Napoli travel to France to take on Marseille on Tuesday evening, and both sides have everything to lose. Sure, it's Marseille who've yet to record a point in Champions League play, but Napoli know that they've got to beat the weakest team in the group if they want to put themselves into second. And with Borussia Dortmund set to take on Arsenal, there's a very good chance that a win could put Napoli right back into that spot.
Once again, I'm not going to pretend I'm an expert on the opposition. Sure, I've read about Olympique de Marseille, but my chances to watch Ligue 1 are few and far between. The cold hard numbers show Marseille are fifth in France, having won exactly half their ten matches while scoring 13 goals. Playing at the Stade Vélodrome doesn't give them much advantage, winning two and losing two on their home ground. Marseille fell 1-0 at Nice, with whom they're even on points, at the weekend, and have lost their last three matches, including that 3-0 loss to Dortmund.
Marseille have just one goal in Champions League play, a penalty conversion by Jordan Ayew scored in injury time during the Arsenal match. Andre-Pierre Gignac and Dimitri Payet have scored the most goals in the domestic campaign, both with three, and Payet has recovered from injury in time to be available to face Napoli. Center back Lucas Mendes is out with ankle injury and attacker Saber Khalifa misses with a calf problem.
Napoli, of course, are quite starting to feel quite familiar with injuries. Camilo Zúñiga is out with whatever caused him to need surgery (Christian Maggio disease?) but fortunately, Pablo Armero should be recovered from jetlag so we won't need to see Giandomenico Mesto pretending he can play leftback. Who knows, though, maybe he'll be at center back, what with Paolo Cannavaro acting as though he's on the side of whatever team Napoli are facing and Federico Fernández not quite knowing how the game of football works and Miguel Britos being sidelined because he has a shoulder.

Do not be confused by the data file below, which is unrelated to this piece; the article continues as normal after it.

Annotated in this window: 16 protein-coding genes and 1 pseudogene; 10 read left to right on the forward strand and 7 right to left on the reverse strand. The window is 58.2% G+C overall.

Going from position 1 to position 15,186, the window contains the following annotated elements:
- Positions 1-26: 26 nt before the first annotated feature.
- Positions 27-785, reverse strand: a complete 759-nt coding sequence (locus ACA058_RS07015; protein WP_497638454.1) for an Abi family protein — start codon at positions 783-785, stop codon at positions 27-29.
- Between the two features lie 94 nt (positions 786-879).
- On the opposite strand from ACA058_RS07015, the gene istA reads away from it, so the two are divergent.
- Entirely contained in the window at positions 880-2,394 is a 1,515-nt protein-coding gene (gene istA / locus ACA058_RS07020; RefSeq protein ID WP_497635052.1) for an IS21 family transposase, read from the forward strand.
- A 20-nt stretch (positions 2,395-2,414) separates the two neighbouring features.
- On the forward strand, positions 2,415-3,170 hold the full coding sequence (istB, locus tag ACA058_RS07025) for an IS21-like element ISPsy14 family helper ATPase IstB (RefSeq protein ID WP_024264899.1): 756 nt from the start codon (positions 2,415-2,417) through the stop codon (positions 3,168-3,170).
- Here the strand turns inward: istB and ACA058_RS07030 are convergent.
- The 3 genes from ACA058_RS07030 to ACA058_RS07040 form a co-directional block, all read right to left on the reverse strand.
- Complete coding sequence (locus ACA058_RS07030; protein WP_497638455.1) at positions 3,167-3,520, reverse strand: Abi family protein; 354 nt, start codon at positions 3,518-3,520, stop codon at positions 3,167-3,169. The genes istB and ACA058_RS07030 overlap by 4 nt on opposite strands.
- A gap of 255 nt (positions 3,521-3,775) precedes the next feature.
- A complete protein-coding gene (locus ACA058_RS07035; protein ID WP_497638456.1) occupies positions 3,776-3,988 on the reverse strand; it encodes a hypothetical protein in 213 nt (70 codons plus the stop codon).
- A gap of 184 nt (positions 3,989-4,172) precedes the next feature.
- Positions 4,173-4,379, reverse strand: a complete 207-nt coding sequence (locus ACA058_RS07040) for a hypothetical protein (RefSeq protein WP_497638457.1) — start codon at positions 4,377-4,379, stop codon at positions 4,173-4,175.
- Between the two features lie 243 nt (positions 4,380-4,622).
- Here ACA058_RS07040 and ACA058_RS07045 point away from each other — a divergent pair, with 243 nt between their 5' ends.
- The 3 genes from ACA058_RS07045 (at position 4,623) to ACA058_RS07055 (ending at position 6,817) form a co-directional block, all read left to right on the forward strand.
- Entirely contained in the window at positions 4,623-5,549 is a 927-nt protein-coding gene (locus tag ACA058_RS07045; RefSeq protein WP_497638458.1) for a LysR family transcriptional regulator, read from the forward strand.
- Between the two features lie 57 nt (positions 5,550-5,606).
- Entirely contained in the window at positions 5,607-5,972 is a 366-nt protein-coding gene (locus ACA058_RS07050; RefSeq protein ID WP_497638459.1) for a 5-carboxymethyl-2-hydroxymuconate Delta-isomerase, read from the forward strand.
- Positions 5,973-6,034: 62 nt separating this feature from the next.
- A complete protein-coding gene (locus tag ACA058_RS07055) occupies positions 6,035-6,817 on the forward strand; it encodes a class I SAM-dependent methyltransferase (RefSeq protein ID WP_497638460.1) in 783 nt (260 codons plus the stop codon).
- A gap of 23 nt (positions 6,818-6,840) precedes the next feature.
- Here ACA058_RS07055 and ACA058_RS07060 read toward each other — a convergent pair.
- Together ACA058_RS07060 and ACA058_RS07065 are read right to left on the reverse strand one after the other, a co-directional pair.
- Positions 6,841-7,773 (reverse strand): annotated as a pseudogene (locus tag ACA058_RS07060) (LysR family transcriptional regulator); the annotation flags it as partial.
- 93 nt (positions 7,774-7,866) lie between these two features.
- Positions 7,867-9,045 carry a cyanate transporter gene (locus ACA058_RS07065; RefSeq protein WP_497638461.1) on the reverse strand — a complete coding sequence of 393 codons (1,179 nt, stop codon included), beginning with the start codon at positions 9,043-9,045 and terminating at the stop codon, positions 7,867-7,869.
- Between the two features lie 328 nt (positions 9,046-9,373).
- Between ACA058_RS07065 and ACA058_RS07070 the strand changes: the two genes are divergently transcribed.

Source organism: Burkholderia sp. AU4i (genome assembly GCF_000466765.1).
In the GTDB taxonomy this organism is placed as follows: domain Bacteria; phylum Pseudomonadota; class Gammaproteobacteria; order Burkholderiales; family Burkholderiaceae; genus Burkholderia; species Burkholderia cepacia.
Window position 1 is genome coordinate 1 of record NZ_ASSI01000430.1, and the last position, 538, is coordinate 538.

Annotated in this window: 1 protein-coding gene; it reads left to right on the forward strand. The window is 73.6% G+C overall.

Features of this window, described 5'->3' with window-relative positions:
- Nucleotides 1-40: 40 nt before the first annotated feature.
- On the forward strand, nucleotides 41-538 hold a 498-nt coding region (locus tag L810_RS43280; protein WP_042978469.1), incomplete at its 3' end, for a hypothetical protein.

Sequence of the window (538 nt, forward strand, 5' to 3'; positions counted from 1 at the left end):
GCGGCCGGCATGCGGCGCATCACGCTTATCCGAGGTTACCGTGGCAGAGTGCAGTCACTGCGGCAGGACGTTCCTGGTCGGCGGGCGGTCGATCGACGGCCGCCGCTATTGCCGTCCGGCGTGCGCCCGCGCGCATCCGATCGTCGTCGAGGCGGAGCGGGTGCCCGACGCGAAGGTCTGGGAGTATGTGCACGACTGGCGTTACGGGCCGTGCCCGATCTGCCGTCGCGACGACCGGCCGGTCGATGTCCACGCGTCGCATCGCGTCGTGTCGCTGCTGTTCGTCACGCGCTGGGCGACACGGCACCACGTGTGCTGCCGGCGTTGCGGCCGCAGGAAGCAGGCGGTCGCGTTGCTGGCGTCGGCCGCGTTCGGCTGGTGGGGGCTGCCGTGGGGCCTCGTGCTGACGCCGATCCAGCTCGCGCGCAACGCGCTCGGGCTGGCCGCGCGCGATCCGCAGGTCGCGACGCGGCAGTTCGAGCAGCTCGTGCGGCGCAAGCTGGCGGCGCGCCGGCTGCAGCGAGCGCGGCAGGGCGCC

Gonzalo Higuaín seems to have recovered from his knock, seeing as he played against Roma, but to be honest I was too busy hiding in my pillow fort to be able to judge just how well he functioned. What's obvious is that something's up with Marek Hamšík. Maybe the attention's gone to his head, maybe a Camorra boss had a little word with him, maybe it's just that they discontinued his favorite brand of extra-strength styling gel. Whatever has happened, it's clear Marek's no longer bossing the game like he did through the first few rounds. His passes are misplaced and his shots wide of the target. If the partenopei want to get back on track, both in the league and in Europe, Hamšík must be repaired immediately.
Obvious, I know. It's also fairly obvious that Rafa Benítez will be going all out for this match. With Torino, who were unable to contain a ten-man Inter on Sunday, up next, there's no reason to conserve energy for the weekend. The backline might be shaky and patched-together, but the rest of the squad should be as strong as possible. Sorry, Goran Pandev, that means you're on the bench.
With a win pretty much essential for both sides, it's hard not to think that we'll see plenty of action, as both sides get forward to chase all three points. But now that I've said that, watch this be a goalless draw...ah, who am I kidding, there's no way that backline doesn't let in a goal.